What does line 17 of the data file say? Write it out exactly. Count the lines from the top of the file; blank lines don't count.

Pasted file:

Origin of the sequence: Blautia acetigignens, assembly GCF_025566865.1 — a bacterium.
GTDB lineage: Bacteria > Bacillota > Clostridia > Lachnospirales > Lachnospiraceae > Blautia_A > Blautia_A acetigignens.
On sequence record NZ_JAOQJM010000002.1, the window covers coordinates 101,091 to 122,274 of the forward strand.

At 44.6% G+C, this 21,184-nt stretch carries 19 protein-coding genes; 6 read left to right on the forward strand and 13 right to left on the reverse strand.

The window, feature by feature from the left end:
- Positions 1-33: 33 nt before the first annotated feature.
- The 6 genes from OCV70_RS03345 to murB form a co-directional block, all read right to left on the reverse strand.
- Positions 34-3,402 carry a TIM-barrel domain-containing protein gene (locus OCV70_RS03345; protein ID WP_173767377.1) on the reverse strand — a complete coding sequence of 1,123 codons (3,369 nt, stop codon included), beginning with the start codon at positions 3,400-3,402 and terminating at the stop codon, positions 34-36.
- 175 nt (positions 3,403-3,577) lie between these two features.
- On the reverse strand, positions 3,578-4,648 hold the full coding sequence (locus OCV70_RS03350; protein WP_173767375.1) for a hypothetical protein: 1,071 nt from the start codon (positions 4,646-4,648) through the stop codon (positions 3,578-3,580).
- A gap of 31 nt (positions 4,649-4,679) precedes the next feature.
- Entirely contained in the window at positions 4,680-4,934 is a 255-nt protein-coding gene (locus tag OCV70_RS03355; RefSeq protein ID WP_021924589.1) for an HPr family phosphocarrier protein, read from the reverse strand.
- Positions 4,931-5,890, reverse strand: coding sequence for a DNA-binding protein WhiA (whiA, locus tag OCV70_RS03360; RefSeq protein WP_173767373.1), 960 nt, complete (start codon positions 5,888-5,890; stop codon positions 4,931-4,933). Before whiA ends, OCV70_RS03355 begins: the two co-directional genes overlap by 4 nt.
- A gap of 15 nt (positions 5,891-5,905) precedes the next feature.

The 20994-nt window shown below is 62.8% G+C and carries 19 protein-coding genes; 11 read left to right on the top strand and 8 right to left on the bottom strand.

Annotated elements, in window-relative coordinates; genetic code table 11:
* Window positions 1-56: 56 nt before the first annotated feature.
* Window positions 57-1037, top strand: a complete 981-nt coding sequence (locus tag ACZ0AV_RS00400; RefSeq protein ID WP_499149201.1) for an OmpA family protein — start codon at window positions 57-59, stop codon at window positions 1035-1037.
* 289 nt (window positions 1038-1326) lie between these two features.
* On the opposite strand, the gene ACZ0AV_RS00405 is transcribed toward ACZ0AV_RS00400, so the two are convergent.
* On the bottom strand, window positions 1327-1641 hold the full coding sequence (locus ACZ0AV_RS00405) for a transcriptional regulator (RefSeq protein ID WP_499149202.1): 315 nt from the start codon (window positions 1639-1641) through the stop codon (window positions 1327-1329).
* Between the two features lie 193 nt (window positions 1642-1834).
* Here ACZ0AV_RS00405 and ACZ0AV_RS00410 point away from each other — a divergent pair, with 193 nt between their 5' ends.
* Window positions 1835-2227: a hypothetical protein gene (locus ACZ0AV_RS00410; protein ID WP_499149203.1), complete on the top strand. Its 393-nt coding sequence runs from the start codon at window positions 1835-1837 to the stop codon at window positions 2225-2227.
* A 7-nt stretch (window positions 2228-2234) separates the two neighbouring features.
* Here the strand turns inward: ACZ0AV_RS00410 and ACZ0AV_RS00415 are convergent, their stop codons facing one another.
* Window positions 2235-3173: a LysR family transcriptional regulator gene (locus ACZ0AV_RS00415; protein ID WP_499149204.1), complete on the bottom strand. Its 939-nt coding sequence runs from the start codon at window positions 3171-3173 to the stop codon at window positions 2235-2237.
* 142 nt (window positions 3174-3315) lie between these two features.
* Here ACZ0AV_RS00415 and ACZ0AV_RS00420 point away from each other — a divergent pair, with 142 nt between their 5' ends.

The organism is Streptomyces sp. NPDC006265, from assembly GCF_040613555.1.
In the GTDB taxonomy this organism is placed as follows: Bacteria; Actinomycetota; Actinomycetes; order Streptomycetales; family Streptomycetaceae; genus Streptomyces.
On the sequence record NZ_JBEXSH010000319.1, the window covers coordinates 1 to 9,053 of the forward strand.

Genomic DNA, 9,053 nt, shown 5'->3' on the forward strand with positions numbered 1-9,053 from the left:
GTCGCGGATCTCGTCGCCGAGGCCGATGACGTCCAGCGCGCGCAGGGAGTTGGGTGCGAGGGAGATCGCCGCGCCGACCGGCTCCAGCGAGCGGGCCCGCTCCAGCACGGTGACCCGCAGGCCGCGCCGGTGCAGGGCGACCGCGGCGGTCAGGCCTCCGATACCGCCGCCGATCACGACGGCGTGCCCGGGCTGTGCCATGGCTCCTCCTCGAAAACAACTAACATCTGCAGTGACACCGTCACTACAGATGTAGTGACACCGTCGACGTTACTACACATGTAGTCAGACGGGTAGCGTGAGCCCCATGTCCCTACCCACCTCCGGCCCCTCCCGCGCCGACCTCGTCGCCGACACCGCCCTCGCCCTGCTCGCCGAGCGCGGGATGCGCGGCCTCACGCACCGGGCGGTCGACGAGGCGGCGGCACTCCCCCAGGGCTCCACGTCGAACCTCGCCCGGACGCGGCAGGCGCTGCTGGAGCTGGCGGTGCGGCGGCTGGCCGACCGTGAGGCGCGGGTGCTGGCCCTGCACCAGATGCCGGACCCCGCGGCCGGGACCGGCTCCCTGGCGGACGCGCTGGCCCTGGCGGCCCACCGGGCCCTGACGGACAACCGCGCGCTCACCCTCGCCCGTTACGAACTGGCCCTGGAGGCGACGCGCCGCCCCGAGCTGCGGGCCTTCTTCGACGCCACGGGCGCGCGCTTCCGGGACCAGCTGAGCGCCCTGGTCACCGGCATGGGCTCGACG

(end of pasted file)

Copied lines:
* Window positions 1-56: 56 nt before the first annotated feature.